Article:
Nearly one third of farmers in the U.S. today are past retirement age. Many new farmers are interested in going organic, but they don’t know how to make it work. Let’s give them the tools they need to farm organically.
There’s nothing traditional about chemical, industrial farming. It’s an experiment that began in the past century, and the fallout is now clear: Dry, depleted soils. Superweeds and species loss. Chemical residues in food, water and people.
But today, we’re at a turning point. More than 93 million acres of farmland is about to change hands, and a new generation of farmers is about to enter the trade.
STAT 2, 6 & 7: SOURCE 2015 Organic Survey, USDA NASS Census of Agriculture, September 17, 2015
STAT 5, 8 & 9: SOURCE 2016 United States Department of Agriculture Economic Research Service, May 5, 2016
Because most farming research is conducted or funded by “big agriculture,” even farmers who want to switch to organic often struggle to find the information they need. That’s why at Rodale Institute we work hard to provide educational opportunities, research, and other resources that empower farmers to adopt an organic approach.
Rodale Institute is empowering the next generation of farmers through education and research programs including:
Veteran Farmer Training Program
Roughly one fifth of young veterans are unemployed, and many are from rural areas. We provide a housing allowance, flexible training, and ongoing support to help veterans explore careers in organic farming.
Agriculture Supported Communities
We bring fresh, high-quality organic foods to food-deserts through an affordable community supported agriculture program while providing training for new farmers with an 8-month seed-to-harvest training program.
We provide internships in organic livestock husbandry that may be used for college credit. Interns work with swine, oxen, donkeys, goats and sheep, laying hens, dairy steers, and broilers and turkeys. Housing is provided.
Organic Farming Certificate Program
This innovative one-year program, provided in partnership with Delaware Valley University, combines classroom instruction with hands-on experience leading to certification in organic farming. Special assistance is available for veterans.
Born into the Ho-Chunk Nation in Baraboo, Wisconsin, Jessika and Kristen Greendeer grew up enjoying the clean air and crystal waters of Mirror Lake State Park. As young adults, they joined the Army and served in Iraq and Germany.
In 2014, Jessika completed her service and began looking for a new career. She moved in with Kristen, who had become frustrated by the challenges of providing healthy, organic food for her two children on a budget. Their quests converged when Jessika discovered Rodale Institute’s organic farming certificate program, which is designed to serve returning veterans. She and Kristen enrolled using their GI Bill benefits. They studied soil biology, pest control, compost pile management, and more. In 2016, they earned their certification.
“I feel like in life we’ve been put on a path we’re meant to be on”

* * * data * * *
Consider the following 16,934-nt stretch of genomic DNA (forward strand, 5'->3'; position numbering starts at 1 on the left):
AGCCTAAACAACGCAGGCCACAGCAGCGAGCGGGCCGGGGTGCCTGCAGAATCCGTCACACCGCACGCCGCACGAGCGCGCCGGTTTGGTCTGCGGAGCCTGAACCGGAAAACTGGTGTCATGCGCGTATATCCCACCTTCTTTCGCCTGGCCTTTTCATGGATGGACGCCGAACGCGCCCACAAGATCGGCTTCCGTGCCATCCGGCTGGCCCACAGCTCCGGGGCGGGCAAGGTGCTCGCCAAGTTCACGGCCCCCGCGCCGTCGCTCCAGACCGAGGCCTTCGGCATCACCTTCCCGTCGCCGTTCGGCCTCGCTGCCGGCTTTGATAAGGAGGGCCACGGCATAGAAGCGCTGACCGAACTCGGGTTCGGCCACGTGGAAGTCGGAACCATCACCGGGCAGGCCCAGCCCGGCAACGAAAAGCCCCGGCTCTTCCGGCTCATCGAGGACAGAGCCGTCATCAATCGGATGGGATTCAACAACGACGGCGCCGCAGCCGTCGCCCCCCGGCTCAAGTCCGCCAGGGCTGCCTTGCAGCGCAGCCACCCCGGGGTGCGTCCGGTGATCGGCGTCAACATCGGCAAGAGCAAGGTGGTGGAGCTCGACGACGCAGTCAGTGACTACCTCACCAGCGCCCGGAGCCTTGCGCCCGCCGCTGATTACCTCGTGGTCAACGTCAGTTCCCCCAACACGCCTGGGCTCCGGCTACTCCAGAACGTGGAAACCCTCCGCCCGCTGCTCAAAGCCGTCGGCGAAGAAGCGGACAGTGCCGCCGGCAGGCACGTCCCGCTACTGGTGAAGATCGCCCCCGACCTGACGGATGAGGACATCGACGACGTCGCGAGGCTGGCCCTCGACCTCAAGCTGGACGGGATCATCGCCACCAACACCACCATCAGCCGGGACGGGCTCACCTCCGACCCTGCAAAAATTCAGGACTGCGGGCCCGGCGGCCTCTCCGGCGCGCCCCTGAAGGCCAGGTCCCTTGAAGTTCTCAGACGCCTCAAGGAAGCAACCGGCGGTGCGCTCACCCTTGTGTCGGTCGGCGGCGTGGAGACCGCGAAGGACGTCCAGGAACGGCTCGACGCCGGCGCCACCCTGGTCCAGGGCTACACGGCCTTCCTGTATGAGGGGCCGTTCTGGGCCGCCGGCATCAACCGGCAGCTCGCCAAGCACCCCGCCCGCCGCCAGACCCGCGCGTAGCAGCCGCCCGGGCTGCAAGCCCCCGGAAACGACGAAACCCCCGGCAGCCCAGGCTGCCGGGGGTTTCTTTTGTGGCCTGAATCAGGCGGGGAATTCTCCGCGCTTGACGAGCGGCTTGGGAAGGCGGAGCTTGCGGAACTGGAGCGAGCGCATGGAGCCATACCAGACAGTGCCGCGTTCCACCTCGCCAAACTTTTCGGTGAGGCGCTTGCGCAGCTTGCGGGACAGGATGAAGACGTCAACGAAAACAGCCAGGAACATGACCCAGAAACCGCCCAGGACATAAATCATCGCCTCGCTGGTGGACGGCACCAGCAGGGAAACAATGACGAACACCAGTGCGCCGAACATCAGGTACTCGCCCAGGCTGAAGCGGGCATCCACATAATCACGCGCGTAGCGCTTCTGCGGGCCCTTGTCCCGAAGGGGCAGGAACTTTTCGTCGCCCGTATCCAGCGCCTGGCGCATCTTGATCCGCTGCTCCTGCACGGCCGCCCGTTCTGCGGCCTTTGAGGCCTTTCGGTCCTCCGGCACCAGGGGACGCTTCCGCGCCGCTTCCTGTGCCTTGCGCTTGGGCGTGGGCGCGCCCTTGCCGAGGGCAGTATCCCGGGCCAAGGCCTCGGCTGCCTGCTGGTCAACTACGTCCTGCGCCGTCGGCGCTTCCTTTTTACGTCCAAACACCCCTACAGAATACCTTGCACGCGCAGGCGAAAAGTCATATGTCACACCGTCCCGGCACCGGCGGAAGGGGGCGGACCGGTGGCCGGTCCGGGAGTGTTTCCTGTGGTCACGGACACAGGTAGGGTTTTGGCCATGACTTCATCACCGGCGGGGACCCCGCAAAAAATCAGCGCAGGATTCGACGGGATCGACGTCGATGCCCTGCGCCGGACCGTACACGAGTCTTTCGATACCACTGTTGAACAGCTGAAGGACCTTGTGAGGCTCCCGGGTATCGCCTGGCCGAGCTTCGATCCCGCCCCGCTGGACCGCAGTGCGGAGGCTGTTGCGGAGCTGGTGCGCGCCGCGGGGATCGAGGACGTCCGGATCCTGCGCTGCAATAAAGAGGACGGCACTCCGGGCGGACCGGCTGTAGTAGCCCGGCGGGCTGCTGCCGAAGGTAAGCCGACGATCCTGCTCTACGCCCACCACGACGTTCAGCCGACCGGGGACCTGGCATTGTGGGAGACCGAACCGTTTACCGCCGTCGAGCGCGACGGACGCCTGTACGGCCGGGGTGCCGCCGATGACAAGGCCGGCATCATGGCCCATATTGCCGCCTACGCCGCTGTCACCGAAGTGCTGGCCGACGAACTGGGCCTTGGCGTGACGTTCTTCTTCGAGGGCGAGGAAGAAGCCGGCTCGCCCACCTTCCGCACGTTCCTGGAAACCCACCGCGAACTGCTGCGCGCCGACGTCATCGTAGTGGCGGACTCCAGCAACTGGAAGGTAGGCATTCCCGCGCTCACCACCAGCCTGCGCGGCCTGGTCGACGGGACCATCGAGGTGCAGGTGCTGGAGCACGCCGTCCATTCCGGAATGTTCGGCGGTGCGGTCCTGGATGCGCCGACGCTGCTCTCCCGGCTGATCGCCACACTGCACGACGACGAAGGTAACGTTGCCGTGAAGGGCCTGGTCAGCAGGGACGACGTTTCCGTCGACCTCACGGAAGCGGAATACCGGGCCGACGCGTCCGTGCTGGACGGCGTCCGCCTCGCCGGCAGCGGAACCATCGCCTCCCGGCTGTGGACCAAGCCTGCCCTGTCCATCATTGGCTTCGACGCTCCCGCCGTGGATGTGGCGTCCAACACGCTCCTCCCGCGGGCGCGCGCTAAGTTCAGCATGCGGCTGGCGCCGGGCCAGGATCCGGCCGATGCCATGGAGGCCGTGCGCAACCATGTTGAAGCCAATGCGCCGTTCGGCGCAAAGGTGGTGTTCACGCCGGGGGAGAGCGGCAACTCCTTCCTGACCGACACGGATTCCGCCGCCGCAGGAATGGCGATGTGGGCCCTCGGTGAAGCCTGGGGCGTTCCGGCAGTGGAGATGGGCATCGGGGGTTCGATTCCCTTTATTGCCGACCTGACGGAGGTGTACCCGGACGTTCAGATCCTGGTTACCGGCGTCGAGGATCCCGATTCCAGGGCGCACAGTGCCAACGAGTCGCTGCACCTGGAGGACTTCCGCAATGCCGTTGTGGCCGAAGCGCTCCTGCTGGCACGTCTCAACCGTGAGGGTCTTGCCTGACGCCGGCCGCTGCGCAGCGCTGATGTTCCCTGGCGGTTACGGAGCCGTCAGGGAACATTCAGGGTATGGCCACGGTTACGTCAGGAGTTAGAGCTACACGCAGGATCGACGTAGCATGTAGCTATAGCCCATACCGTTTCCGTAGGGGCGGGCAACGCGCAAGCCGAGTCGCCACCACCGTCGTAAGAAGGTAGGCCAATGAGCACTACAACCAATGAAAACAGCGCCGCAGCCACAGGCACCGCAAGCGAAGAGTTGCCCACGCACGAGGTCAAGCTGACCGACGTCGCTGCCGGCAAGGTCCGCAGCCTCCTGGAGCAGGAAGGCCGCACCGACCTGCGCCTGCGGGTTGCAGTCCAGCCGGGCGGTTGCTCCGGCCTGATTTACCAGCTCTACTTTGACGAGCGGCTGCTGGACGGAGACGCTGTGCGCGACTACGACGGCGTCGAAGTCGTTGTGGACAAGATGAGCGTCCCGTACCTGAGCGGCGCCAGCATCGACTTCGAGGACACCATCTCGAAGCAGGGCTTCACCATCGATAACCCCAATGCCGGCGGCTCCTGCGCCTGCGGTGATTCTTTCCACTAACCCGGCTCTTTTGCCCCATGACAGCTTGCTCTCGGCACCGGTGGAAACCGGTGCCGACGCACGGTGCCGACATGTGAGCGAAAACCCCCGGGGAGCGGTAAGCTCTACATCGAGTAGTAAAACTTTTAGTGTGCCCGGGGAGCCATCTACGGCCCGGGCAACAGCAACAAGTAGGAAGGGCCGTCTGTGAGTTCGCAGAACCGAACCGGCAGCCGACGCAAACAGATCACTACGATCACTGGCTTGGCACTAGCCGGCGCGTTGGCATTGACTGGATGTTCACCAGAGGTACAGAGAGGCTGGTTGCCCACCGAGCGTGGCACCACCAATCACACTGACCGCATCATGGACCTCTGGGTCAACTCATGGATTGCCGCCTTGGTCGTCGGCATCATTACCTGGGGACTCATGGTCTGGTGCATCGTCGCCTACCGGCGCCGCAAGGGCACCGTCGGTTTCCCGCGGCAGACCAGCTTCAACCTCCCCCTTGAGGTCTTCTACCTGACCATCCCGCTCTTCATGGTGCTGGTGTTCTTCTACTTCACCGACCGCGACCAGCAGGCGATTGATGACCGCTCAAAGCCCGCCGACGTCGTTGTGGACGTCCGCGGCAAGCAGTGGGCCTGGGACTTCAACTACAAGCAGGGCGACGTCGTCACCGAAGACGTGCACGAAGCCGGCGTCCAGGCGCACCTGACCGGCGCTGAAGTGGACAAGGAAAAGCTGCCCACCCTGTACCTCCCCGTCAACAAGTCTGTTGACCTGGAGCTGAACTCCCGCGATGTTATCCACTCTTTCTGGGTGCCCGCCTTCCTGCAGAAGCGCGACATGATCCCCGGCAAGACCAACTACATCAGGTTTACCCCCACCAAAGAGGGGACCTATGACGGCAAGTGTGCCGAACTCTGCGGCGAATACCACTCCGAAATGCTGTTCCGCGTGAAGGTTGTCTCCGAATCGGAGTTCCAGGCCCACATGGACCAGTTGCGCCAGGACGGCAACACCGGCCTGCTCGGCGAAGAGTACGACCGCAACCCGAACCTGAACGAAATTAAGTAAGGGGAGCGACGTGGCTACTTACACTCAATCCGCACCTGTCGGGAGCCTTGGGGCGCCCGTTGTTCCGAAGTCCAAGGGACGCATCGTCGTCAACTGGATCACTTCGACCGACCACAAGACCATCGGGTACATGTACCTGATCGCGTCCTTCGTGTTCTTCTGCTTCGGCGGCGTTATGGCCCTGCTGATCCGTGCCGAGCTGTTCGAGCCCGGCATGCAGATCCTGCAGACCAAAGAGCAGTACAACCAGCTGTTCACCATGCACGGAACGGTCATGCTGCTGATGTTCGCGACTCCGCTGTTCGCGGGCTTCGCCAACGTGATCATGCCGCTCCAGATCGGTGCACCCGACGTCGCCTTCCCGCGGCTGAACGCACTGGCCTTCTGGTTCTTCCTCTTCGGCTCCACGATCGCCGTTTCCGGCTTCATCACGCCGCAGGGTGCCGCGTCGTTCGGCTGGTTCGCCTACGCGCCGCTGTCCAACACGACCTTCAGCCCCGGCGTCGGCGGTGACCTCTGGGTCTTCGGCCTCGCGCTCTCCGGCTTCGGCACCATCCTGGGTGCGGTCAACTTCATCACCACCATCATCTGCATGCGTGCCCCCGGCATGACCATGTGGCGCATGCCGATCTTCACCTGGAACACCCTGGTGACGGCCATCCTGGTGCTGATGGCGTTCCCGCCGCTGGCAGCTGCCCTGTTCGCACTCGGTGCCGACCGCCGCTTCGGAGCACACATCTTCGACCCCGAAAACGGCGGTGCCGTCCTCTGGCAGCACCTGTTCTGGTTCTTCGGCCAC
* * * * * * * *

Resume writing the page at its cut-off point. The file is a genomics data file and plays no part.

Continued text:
Knowing that Native American populations across the country are especially vulnerable to food insecurity, the Greendeers took their newfound skills home to Wisconsin, where they plan to launch a nonprofit to help members of the Ho-Chunk Nation become self-sufficient by growing organic food. “I feel like in life we’ve been put on a path we’re meant to be on,” Jessika says. Through organic farming, the Greendeers have found a way to reinvest in the healthy land and community they loved as children.
Photos by Steve Legato
“I always loved being outside, growing a little garden,” says Chris West, owner of Bethlehem’s Bounty CSA, “but I never imagined myself growing an entire farm.”
Chris graduated in 2008 with a degree in environmental engineering and a lifelong appreciation for nature. He worked several jobs, but found them unfulfilling, so he picked up a backpack and hiked the West Coast, learning self-sufficiency.
On his return, Chris began growing food and discovered his true passion. In 2013, he enrolled as an intern in Rodale Institute’s Agriculture Supported Communities program, where he received the hands-on training he needed to found Bethlehem’s Bounty. The farm is located within a mile of the main street in Bethlehem, Pennsylvania, where Chris was born and raised.
“I always loved being outside, growing a little garden”
Chris believes organic, urban farming is the solution to many of the problems facing humanity today. “There are definitely benefits in going organic in soil quality, air quality, healthier foods and a healthier environment,” he says. “It’s also a more equitable system economically. Workers in a CSA have more of a say in the farm operation and benefit more from their labor.
“I think a lot of society’s problems could be solved in the garden if people just recognized the value of it.”
The fallout from our current industrial farming model couldn’t be clearer. Pesticide and herbicide residues are in our soils, our waterways, our food and even our bodies. Soils are depleted and eroding. Species and habitats are disappearing, and we still suffer from food scarcity.
Today, more than 4 million acres (in the U.S. alone) have made the switch to organic farming. Another 93 million acres are ready to change hands, and new farmers are open to change. Help us fight for every last acre. Support the Rodale Institute and plant the seeds for healthier soils, healthier food, and a healthier planet.